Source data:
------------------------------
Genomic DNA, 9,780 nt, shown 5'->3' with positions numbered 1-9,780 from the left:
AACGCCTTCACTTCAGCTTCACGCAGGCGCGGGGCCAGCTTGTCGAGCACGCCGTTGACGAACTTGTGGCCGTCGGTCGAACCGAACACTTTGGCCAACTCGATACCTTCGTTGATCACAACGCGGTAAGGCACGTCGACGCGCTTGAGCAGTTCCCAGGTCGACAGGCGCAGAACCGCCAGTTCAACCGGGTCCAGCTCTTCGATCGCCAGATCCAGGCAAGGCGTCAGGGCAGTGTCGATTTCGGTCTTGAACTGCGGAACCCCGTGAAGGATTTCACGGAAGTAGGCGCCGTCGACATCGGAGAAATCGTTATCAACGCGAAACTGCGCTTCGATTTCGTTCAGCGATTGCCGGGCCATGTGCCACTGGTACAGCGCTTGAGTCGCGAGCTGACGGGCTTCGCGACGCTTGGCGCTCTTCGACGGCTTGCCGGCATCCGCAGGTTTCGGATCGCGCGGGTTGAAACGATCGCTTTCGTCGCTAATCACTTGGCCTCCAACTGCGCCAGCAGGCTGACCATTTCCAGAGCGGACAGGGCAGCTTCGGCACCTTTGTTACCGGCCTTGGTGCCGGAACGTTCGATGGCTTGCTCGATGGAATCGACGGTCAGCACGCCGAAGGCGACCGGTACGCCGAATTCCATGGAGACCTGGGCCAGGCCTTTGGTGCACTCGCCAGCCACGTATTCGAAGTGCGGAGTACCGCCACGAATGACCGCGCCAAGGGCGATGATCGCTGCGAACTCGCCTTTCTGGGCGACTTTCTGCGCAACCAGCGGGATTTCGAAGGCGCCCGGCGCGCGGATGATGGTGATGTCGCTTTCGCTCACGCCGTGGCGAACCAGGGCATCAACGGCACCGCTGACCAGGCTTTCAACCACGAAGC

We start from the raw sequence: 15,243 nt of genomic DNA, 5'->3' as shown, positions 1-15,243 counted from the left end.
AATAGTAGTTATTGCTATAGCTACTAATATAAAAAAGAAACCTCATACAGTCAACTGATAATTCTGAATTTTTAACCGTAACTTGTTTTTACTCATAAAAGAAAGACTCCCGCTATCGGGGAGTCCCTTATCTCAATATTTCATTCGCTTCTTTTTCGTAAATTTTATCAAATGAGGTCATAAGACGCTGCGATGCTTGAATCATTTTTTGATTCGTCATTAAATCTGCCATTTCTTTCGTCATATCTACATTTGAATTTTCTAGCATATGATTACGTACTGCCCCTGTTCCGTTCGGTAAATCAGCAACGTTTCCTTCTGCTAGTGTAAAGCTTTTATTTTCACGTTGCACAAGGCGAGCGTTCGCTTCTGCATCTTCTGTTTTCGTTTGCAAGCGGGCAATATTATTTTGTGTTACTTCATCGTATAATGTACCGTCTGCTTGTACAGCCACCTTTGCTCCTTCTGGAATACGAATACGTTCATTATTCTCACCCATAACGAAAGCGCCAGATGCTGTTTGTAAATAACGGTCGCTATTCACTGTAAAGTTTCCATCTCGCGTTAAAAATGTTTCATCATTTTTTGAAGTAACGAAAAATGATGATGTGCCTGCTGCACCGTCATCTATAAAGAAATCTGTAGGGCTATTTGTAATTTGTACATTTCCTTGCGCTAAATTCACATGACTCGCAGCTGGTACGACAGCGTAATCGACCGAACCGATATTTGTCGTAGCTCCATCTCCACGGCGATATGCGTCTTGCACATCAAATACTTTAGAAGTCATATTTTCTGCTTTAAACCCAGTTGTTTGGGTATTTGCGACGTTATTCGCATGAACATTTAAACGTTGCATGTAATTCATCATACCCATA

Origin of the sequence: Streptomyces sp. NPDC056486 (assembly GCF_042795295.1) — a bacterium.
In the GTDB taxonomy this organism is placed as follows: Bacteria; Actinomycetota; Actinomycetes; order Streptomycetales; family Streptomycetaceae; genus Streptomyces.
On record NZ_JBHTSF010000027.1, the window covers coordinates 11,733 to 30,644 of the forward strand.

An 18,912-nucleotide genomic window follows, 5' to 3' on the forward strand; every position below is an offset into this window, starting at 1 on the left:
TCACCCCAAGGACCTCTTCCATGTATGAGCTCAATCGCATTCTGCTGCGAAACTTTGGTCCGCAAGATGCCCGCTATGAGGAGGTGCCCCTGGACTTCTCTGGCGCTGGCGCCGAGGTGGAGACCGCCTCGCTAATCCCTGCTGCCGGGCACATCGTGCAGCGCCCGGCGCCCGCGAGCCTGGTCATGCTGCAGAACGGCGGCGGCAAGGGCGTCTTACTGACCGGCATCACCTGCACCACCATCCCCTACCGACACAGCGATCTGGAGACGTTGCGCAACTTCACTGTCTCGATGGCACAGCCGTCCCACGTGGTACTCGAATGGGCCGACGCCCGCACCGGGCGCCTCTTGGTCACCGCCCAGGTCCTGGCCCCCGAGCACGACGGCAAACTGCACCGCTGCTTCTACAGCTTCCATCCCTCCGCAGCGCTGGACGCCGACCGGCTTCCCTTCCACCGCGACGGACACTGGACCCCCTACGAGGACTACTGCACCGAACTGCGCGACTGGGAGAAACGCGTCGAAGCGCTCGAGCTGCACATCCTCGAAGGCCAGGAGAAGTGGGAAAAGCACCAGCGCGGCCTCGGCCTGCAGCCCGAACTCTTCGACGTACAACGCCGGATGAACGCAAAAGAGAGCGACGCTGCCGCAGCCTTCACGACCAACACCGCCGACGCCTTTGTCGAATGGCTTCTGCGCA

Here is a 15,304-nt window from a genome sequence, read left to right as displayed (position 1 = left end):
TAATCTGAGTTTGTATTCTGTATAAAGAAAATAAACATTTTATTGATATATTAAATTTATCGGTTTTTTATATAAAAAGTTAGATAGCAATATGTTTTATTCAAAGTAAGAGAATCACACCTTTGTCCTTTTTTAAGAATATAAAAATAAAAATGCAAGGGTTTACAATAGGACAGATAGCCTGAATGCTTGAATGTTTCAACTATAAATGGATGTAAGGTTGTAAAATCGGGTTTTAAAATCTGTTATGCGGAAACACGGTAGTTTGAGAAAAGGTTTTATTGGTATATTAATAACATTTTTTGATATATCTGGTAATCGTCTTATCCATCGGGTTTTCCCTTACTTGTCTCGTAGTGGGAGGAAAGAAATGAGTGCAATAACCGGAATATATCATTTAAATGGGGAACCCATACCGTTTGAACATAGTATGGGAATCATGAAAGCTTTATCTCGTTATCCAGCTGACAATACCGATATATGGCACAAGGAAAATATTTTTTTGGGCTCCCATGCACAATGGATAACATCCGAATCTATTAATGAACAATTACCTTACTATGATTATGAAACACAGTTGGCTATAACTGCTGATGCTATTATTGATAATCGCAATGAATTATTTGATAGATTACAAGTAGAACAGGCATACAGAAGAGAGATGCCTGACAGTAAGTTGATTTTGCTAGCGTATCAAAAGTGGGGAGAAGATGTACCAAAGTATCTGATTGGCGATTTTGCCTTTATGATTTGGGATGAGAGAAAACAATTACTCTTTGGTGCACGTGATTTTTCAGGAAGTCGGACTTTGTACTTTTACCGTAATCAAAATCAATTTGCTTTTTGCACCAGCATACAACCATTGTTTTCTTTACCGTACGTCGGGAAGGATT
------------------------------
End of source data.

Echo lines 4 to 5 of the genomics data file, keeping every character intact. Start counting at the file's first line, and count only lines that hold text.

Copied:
AATAGTAGTTATTGCTATAGCTACTAATATAAAAAAGAAACCTCATACAGTCAACTGATAATTCTGAATTTTTAACCGTAACTTGTTTTTACTCATAAAAGAAAGACTCCCGCTATCGGGGAGTCCCTTATCTCAATATTTCATTCGCTTCTTTTTCGTAAATTTTATCAAATGAGGTCATAAGACGCTGCGATGCTTGAATCATTTTTTGATTCGTCATTAAATCTGCCATTTCTTTCGTCATATCTACATTTGAATTTTCTAGCATATGATTACGTACTGCCCCTGTTCCGTTCGGTAAATCAGCAACGTTTCCTTCTGCTAGTGTAAAGCTTTTATTTTCACGTTGCACAAGGCGAGCGTTCGCTTCTGCATCTTCTGTTTTCGTTTGCAAGCGGGCAATATTATTTTGTGTTACTTCATCGTATAATGTACCGTCTGCTTGTACAGCCACCTTTGCTCCTTCTGGAATACGAATACGTTCATTATTCTCACCCATAACGAAAGCGCCAGATGCTGTTTGTAAATAACGGTCGCTATTCACTGTAAAGTTTCCATCTCGCGTTAAAAATGTTTCATCATTTTTTGAAGTAACGAAAAATGATGATGTGCCTGCTGCACCGTCATCTATAAAGAAATCTGTAGGGCTATTTGTAATTTGTACATTTCCTTGCGCTAAATTCACATGACTCGCAGCTGGTACGACAGCGTAATCGACCGAACCGATATTTGTCGTAGCTCCATCTCCACGGCGATATGCGTCTTGCACATCAAATACTTTAGAAGTCATATTTTCTGCTTTAAACCCAGTTGTTTGGGTATTTGCGACGTTATTCGCATGAACATTTAAACGTTGCATGTAATTCATCATACCCATA

Origin of the sequence: Streptomyces sp. NPDC056486 (assembly GCF_042795295.1) — a bacterium.